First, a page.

The Doctor (Paul McGann), Liv (Nicola Walker) and Helen (Hattie Morahan) are stuck on Earth with a sick Tardis, no way off the planet, no money and not so much as a sonic screwdriver. The Doctor may face his biggest challenge of all time: a normal life.
Lost Property by Matt Fitton
Arriving on Earth in 2020, the Tardis crew find the Tardis is near death after there fight with the Eleven, sSo the Doctor takes them to Baker Street, to his house there. Unfortunately where he last left Thomas Brewster in charge of it, he has let it out to multiple tenants who aren’t sure about meeting their new landlord. Whereas it might be normal for the Tardis crew to be on edge after everything that has happened, they seem particularly at each other’s throats, as do the tenants. The Doctor doesn’t know what is going on, but a familiar sounding Curator (Tom Baker) who meets Liv and Helen just might be able to help from behind the scenes.
What an opener to this new series, to bring back the Curator, only seen previously in the Day of the Doctor. It is lovely to see Tom Baker playing a different shade of the Doctor, less of the huge Fourth Doctor we know and love, but more of the mystery and playing things from in the shadows (as is necessary for the character the Eighth Doctor doesn’t know exists).
The new ensemble of characters is interesting and the set up of a house full of flats gives us plenty of scope for lots of side stories and different reactions to goings on.
The Eighth Doctor is straight into problem solving mode at trying to get back to time and space travel, leaving Liv and Helen to try to make their new lives work for as long as they might be stuck where they are, so the room for some personal drama is high whilst playing into the plot of everyone being unusually volatile. Is there a mysterious force at work or are they just reeling from what’s happened?
Wild Animals by John Dorney
The Doctor is not coping well with being trapped and has even stopped trying to get the TARDIS working, so Helen tries to get him interested in a new hobby. Meanwhile some of the tenants have helped Liv find a job and another, Tania (Rebecca Root) seems to have taken a shine to her and it is mutual.
But when tragedy of a very everyday nature strikes Liv, the Doctor isn’t able to just deal with it, but needs to save the day. What does that mean when there isn’t an alien menace to fight?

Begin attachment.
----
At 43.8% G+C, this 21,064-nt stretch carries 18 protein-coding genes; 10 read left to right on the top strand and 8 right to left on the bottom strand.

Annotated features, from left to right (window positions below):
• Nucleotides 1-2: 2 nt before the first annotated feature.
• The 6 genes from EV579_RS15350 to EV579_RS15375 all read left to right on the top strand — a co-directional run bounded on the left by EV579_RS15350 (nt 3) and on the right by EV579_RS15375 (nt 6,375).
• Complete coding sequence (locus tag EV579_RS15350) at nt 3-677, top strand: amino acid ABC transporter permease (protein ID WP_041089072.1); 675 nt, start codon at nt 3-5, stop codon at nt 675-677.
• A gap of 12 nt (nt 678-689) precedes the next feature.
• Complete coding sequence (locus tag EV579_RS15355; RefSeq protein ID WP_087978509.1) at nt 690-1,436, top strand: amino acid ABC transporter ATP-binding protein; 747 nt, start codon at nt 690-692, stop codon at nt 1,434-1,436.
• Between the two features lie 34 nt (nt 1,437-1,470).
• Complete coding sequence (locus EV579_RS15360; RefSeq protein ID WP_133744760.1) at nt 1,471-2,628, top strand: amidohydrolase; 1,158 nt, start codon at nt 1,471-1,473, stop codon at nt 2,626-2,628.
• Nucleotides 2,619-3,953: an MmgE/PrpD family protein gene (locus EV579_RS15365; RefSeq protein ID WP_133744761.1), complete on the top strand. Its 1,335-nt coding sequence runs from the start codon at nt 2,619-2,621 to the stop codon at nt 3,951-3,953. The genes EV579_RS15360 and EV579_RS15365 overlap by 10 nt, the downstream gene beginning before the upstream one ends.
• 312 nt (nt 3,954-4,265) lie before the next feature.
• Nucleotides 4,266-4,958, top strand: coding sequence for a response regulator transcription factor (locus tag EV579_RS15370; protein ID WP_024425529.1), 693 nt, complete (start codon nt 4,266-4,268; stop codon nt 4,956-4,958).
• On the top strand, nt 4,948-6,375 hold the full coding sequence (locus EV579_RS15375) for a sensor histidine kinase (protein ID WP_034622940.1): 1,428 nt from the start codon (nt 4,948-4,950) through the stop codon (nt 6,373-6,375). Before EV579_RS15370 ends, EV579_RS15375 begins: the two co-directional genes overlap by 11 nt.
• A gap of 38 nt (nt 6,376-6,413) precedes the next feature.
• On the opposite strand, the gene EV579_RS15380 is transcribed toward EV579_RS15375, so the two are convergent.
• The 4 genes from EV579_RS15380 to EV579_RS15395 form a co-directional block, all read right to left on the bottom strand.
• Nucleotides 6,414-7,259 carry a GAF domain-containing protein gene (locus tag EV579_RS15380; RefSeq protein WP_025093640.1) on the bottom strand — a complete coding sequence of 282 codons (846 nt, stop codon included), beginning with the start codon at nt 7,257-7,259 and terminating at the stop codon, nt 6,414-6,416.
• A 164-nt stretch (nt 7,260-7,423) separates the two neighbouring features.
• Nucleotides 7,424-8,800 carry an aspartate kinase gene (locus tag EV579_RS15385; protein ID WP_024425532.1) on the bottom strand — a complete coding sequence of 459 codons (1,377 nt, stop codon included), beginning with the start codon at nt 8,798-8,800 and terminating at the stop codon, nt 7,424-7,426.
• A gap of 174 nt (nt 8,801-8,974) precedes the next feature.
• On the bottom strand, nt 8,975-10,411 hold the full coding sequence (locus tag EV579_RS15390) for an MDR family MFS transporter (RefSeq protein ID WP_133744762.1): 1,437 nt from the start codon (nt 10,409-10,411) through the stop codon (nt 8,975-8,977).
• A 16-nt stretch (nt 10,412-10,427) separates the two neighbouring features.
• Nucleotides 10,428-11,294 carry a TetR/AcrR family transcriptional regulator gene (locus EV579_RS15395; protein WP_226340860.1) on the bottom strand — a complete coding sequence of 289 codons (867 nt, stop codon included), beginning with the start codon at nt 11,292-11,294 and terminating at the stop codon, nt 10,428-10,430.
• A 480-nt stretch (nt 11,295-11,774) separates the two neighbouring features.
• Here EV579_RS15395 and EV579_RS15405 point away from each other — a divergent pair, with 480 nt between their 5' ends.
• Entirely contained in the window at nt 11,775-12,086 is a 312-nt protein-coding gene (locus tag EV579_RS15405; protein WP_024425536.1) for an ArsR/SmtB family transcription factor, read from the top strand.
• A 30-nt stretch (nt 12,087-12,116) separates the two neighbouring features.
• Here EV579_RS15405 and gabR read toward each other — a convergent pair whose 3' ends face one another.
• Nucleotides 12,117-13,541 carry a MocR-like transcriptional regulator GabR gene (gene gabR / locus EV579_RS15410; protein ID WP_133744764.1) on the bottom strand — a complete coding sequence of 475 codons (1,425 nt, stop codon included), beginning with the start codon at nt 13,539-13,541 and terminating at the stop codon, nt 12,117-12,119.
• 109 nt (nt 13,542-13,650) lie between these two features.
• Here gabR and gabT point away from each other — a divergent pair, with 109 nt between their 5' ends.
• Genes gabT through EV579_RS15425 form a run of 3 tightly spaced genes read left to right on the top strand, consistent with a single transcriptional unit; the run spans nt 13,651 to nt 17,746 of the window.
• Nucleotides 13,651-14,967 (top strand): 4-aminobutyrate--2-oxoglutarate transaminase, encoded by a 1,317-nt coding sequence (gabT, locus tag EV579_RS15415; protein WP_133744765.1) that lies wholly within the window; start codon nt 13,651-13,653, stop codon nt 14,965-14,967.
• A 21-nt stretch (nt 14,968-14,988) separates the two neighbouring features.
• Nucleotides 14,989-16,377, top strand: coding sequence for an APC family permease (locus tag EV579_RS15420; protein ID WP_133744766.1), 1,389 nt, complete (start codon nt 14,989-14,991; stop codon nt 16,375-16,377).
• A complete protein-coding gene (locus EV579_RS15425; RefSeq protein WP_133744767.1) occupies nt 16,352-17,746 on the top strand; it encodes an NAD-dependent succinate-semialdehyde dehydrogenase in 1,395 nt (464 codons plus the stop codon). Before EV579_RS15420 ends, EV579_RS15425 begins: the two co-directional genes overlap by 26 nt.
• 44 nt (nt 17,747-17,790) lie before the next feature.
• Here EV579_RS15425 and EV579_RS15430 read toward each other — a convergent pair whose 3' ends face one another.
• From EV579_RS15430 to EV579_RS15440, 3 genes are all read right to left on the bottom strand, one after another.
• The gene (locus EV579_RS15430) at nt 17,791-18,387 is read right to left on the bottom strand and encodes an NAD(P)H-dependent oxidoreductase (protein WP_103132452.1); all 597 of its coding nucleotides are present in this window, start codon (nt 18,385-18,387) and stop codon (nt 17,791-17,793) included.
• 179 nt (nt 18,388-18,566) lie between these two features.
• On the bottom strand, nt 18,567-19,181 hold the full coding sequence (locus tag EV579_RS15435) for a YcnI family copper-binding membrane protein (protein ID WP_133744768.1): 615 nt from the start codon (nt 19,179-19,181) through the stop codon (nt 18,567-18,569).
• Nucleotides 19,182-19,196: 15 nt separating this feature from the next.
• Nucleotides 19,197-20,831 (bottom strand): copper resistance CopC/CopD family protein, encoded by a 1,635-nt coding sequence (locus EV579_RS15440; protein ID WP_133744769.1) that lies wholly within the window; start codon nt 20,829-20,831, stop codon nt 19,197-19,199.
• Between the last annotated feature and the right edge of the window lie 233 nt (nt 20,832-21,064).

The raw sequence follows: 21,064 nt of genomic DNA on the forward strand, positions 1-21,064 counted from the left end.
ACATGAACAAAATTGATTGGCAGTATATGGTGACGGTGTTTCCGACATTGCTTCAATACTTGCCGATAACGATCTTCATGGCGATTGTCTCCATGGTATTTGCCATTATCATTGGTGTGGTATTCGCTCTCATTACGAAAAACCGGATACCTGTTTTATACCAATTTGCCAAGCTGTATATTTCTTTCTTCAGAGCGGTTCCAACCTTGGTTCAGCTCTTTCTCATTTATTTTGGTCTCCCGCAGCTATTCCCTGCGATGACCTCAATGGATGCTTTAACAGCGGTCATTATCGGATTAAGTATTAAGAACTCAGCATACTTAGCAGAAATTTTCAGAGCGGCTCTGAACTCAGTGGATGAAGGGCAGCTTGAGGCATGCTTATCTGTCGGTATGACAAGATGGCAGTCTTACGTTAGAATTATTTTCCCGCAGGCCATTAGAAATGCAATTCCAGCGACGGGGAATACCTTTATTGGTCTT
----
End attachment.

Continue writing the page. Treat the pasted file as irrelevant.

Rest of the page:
This is a very packed story, given that this is our first to truly have nothing extra terrestrial or time travel related going on. This is a straight up human (well, the Doctor aside) drama.
We have a budding romance, a day job, some lovely, funny moments as Helen tries to slightly domesticate the Doctor and some real personal heartbreak.
Not only does this story work perfectly on its own, but creates some nice development going into the rest of the set.
Must-See TV by Lisa McMullin
The Doctor thinks he has a new plan to get the TARDIS working again, but Liv and a Helen aren’t convinced. As things start to develop between Liv and Tania, Liv fears Her new lady friend is keeping something from her, especially when Sargeant Andy (Tom Price) arrives on the scene and Tania is cagey about how she knows him. Then things get a little odd as a new tenant, the very helpful Mr Bird (Clive Wood) arrives and everyone starts having TV troubles. Are these TV malfunctions just what they seem, or is someone watching them back?
The way the storylines weave together gets more gripping as this boxset goes on. To have Liv trusting someone and letting them in on a personal level and then to have the idea they may not be trust worthy is enticing and well played by newcomer Root. Of course having Torchwood’s Tom Price brought into the story is so good and he plays his usual mix of genuine nohow with just a dash of lovable bumbling.
They play a little on alien devices and sci-fi elements in this story but at heart the characters they have established for his new set keep the human drama at the forefront.
Divine Intervention by David K Barnes
Two aliens arrive to get revenge on the Doctor and the Earth for the destruction of their people. There’s Just one snag, the Doctor, nor the Earth have done so yet and the Doctor is quite sure they won’t. The pair of self-appointed alien saviors don’t seem convinced and are quite happy to risk a paradox to kill the Doctor and anyone else to save their planet and people.
Although it is enjoyable to have aliens crop up in this last story, the main joy of this one is the Doctor solving the day without his usual tools at hand to do so and seeing his new ‘friends’ from the house put in peril. Inspector Andy gets to play companion, whilst being careful not to let on about his association with Torchwood to the Doctor, who he knows can’t find out about them in this incarnation. Along with all this, a young man who the Doctor has taken under his wing, Robin (Joel James Davison), is put in harm’s way wanting to help his new father figure. All this dials up the stakes nicely and the conclusion sets us up for a great second series.
I must admit to having been uncertain at the idea of stripping away so much of what makes a Doctor Who story in this set. After all, we like Doctor Who because it’s Doctor Who. But they have proven once again that at Big Finish they know how much can be taken away or added to a story and still have the feel of the show we know in there. The second story is probably the most stripped back to the every day and still provides us with what feels like true Doctor Who. Throwing other add dashes of alien presences at the Doctor while taking away his usual problem solving tools makes makes for some very different stories and solutions.
The packed guest cast is all brilliant and the emotion ringer all the usual Tardis crew go through makes this a wonderful start for this new range.